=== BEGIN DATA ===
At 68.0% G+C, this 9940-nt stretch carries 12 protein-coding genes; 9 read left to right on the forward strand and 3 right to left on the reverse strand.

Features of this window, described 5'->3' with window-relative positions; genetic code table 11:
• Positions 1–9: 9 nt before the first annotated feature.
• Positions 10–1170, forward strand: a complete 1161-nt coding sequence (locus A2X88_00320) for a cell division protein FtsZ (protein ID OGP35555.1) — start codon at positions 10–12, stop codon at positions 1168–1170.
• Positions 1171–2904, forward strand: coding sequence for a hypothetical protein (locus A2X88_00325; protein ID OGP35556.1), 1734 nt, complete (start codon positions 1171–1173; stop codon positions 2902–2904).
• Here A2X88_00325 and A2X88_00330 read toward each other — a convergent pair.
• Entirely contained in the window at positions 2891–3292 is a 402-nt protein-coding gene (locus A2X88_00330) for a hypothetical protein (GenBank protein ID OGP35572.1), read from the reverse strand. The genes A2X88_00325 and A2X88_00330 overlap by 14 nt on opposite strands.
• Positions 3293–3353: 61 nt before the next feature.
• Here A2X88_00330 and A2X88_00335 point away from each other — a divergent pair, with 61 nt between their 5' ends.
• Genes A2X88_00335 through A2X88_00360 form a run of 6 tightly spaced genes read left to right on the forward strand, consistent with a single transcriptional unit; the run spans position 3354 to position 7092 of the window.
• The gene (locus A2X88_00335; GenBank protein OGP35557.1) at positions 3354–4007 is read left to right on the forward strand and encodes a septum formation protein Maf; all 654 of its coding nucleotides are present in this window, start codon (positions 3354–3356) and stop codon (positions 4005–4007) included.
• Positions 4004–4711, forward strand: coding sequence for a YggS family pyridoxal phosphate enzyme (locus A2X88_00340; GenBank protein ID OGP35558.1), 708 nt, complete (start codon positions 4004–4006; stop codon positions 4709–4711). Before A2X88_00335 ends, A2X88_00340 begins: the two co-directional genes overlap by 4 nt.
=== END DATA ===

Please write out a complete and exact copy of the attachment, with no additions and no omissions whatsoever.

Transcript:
At 68.0% G+C, this 9940-nt stretch carries 12 protein-coding genes; 9 read left to right on the forward strand and 3 right to left on the reverse strand.

Features of this window, described 5'->3' with window-relative positions; genetic code table 11:
• Positions 1–9: 9 nt before the first annotated feature.
• Positions 10–1170, forward strand: a complete 1161-nt coding sequence (locus A2X88_00320) for a cell division protein FtsZ (protein ID OGP35555.1) — start codon at positions 10–12, stop codon at positions 1168–1170.
• Positions 1171–2904, forward strand: coding sequence for a hypothetical protein (locus A2X88_00325; protein ID OGP35556.1), 1734 nt, complete (start codon positions 1171–1173; stop codon positions 2902–2904).
• Here A2X88_00325 and A2X88_00330 read toward each other — a convergent pair.
• Entirely contained in the window at positions 2891–3292 is a 402-nt protein-coding gene (locus A2X88_00330) for a hypothetical protein (GenBank protein ID OGP35572.1), read from the reverse strand. The genes A2X88_00325 and A2X88_00330 overlap by 14 nt on opposite strands.
• Positions 3293–3353: 61 nt before the next feature.
• Here A2X88_00330 and A2X88_00335 point away from each other — a divergent pair, with 61 nt between their 5' ends.
• Genes A2X88_00335 through A2X88_00360 form a run of 6 tightly spaced genes read left to right on the forward strand, consistent with a single transcriptional unit; the run spans position 3354 to position 7092 of the window.
• The gene (locus A2X88_00335; GenBank protein OGP35557.1) at positions 3354–4007 is read left to right on the forward strand and encodes a septum formation protein Maf; all 654 of its coding nucleotides are present in this window, start codon (positions 3354–3356) and stop codon (positions 4005–4007) included.
• Positions 4004–4711, forward strand: coding sequence for a YggS family pyridoxal phosphate enzyme (locus A2X88_00340; GenBank protein ID OGP35558.1), 708 nt, complete (start codon positions 4004–4006; stop codon positions 4709–4711). Before A2X88_00335 ends, A2X88_00340 begins: the two co-directional genes overlap by 4 nt.